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Abu Dhabi, UAETuesday 18 September 2018

For a few minutes of applause, Trump has torn up decades of diplomacy. That's hardly a good deal

The president has jettisoned the idea of presenting the United States as a universal country that others can relate to and even admire, writes Faisal Al Yafai

Ivanka Trump at the controversial opening of the new US embassy in Jerusalem. Yonatan Sindel via AP
Ivanka Trump at the controversial opening of the new US embassy in Jerusalem. Yonatan Sindel via AP

Dozens dead, thousands injured. Tear gas filling the sky and the shouts of the injured and the dying ringing out. How strange that it was against this backdrop, mere kilometres away, that foreign dignitaries were gathered to smile and make backslapping speeches about peace.

The ceremony to mark the US moving its embassy from Tel Aviv to Jerusalem was an odd spectacle, in a way that only the contortions of the long-running Israeli-Palestinian dispute could provide. In a built-up and rather unglamorous part of the city, a group of political and religious leaders clapped amid heavy security while nearby, protesters marching and carrying flags were teargassed. Jerusalem has rarely seemed less of a city for all faiths.

And yet in the spectacle was the political. The ceremony appeared to symbolise so much of what has gone wrong with American diplomacy in the Trump era – and highlighted a crucial but unremarked change in the way the rest of the world views the United States.

For a start, it was theatrics over policy. Donald Trump’s decision to move the embassy brings the prospect of peace no closer for Palestinians and Israelis while simultaneously distancing the US from its traditional allies. It is hard to think of a single way in which the decision has enhanced peace or brought the two sides closer together.

And this was on a stage full of division: a divisive ceremony on a divisive issue in a divided city.

Both Benjamin Netanyahu and Mr Trump are divisive politicians. In a city where Arabs and Jews are divided from each other by physical barriers, faith groups are divided by opinion; Jewish Israelis don't all agree with the decision to move the embassy and few Muslim and Christian Palestinians do. Even the Christian pastor that Mr Trump chose to pray at the ceremony is deeply divisive, having made disparaging remarks about both Jews and Muslims.

The ceremony itself seemed to symbolise something wider. There was the disregard for international law in moving the embassy in the first place and the disregard for the views of US allies, Arab and western, who cautioned against it and who stayed away from the ceremony.

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Even the deal seemed to highlight Mr Trump's political inexperience. By moving the embassy, he handed Israelis one of their maximalist demands without getting any concessions in return. Even George W Bush, hardly a master in the art of the deal, managed to extract concessions from Ariel Sharon before he agreed to let Israel keep some settlements.

But perhaps the most jarring aspect of watching the ceremony was a recognition of how different American diplomacy is in the era of Mr Trump. Something subtle but crucial has shifted in the way the US relates to the rest of the world, and it was embodied by the ceremony in west Jerusalem yesterday: the US no longer knows how to speak to the world beyond its borders.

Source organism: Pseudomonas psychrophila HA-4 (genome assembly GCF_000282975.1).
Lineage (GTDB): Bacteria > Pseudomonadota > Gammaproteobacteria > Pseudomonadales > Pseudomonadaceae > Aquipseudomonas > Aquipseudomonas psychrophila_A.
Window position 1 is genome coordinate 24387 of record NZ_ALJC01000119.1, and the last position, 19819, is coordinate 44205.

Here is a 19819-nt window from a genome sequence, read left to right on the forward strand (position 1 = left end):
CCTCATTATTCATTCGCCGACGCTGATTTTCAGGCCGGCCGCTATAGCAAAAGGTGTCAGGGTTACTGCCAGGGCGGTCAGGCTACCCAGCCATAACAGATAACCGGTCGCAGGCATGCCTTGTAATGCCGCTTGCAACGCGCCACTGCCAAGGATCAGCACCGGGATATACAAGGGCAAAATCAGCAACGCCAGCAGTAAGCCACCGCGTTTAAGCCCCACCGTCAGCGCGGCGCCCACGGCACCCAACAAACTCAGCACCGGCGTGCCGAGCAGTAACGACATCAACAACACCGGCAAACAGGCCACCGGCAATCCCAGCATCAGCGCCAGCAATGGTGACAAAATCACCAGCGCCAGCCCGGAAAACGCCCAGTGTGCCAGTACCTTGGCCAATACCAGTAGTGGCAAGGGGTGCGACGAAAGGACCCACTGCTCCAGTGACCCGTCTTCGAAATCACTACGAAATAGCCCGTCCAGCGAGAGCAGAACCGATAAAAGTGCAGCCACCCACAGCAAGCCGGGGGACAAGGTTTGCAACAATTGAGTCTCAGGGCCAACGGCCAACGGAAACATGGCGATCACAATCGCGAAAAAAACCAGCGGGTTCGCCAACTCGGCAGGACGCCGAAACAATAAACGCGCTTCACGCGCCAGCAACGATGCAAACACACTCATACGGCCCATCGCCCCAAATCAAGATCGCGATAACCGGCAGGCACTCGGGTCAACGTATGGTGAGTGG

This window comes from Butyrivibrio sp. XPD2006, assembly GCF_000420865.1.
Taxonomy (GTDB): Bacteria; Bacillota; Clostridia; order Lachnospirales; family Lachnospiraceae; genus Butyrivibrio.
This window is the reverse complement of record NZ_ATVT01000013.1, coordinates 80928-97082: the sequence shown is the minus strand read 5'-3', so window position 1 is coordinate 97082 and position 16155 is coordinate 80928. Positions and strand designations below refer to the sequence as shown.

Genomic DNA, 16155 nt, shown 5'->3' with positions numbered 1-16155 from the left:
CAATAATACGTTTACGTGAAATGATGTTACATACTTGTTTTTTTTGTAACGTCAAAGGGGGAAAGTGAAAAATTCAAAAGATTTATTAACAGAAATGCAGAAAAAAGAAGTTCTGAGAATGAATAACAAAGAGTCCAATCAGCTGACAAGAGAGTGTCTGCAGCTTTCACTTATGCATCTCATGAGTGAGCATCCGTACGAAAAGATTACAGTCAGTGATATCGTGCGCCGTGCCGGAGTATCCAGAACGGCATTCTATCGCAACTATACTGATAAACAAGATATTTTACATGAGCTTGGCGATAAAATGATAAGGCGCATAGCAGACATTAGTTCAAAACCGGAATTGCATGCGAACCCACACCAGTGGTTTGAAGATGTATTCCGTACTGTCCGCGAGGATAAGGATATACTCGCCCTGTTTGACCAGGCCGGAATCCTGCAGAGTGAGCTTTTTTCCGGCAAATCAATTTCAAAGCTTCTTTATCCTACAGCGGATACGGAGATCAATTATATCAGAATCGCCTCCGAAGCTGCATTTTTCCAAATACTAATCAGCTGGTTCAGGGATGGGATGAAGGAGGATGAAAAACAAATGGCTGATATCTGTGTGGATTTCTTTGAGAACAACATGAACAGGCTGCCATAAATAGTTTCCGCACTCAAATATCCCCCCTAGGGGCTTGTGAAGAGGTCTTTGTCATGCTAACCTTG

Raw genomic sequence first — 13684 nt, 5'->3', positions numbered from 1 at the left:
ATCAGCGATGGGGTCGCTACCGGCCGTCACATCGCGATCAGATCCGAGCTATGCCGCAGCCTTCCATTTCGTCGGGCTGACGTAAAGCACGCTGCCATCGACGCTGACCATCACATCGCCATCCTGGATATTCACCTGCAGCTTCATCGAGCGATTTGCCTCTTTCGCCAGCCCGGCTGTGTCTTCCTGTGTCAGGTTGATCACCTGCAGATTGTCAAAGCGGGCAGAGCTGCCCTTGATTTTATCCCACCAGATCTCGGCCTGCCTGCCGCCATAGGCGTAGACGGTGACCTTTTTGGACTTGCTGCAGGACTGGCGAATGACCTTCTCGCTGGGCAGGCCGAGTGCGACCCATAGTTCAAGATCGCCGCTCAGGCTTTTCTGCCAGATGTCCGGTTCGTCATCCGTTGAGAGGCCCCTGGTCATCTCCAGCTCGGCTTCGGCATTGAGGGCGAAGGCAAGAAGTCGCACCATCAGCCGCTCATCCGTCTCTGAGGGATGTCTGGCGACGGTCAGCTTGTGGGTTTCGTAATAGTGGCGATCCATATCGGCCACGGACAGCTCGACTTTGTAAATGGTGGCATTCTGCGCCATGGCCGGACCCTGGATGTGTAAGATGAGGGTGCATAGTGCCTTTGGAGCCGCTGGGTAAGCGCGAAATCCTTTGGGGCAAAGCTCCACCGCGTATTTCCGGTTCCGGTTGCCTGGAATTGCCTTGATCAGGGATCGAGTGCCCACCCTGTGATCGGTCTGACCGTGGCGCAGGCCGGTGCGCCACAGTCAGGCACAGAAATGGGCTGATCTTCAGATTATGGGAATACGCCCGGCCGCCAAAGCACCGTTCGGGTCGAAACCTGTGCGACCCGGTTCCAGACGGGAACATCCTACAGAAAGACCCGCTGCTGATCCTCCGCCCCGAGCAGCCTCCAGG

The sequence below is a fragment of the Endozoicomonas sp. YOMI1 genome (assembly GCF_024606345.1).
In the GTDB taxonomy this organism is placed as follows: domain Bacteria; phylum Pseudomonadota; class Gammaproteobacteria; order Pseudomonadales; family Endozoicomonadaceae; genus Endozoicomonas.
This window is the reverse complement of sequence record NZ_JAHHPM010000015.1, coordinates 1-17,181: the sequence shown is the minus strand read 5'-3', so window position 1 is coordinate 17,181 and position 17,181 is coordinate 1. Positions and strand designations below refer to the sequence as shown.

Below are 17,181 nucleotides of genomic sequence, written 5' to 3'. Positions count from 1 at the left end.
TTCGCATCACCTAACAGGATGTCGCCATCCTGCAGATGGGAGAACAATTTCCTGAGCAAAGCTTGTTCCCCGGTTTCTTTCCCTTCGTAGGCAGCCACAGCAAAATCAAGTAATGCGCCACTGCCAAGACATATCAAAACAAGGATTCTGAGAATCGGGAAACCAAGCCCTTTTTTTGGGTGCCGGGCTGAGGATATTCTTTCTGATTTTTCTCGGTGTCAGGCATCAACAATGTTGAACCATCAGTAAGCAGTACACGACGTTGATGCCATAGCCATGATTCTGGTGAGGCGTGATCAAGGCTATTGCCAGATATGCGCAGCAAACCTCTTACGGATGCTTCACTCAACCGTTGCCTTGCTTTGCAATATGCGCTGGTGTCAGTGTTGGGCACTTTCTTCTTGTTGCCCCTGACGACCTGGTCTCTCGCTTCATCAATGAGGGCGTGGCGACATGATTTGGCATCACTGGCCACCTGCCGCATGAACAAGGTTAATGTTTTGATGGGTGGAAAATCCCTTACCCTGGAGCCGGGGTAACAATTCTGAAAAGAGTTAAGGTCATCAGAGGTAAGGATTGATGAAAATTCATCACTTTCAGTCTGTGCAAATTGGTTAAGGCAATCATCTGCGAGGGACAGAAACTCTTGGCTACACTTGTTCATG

However partisan American presidents were, they were always acutely conscious of maintaining America's role in the world. It was called “American leadership” or “American values, but what it boiled down to was a way of thinking about and phrasing narrow American political goals in a way that appealed to values people abroad could relate to. It was a way of presenting America as a universal country, a country that others could relate to and even admire, even if they disliked specific policies.

No American leader in recent history was better than this, of course, than Barack Obama, a man who could explain the most partisan of Democrat policies in a universal language.

Mr Trump, however, has completely jettisoned that idea. He doesn't appear to understand it, much less even gesture at it.

And that's why the decision to move the embassy and to celebrate it in such a partisan way will be so damaging for the US. Because it coalesces this indefinable feeling that the Trump administration doesn't care about people, laws or values into something specific and tangible. There was a reason why so many media organisations – including this newspaper – illustrated their coverage with side-by-side images of the ceremony and the Palestinian protests. Because it showed, at a glance, how far away the US has moved from being a universal country.

All unpopular governments face that moment domestically. For Mr Bush, it was the aftermath of Hurricane Katrina, when swollen African-American bodies viewed from helicopters seemed to symbolise the racial divide. For Mr Trump, this is that moment internationally, when the rest of the world begins to doubt it can share American values. Of course it will have political repercussions in the Middle East; Mahmoud Abbas has already said the US cannot be a mediator any longer.

But it will have repercussions far beyond Jerusalem. By moving the embassy, Mr Trump thinks he is showing resolve. In fact, he is diminishing America's power by diluting its values. On one of the most divisive issues imaginable, Mr Trump has not listened to his allies, to experts or even to people who live in the city itself. That contempt for American values has been heard around the world. For a few minutes of applause, Mr Trump has torn up decades of diplomacy. That's hardly a good deal.

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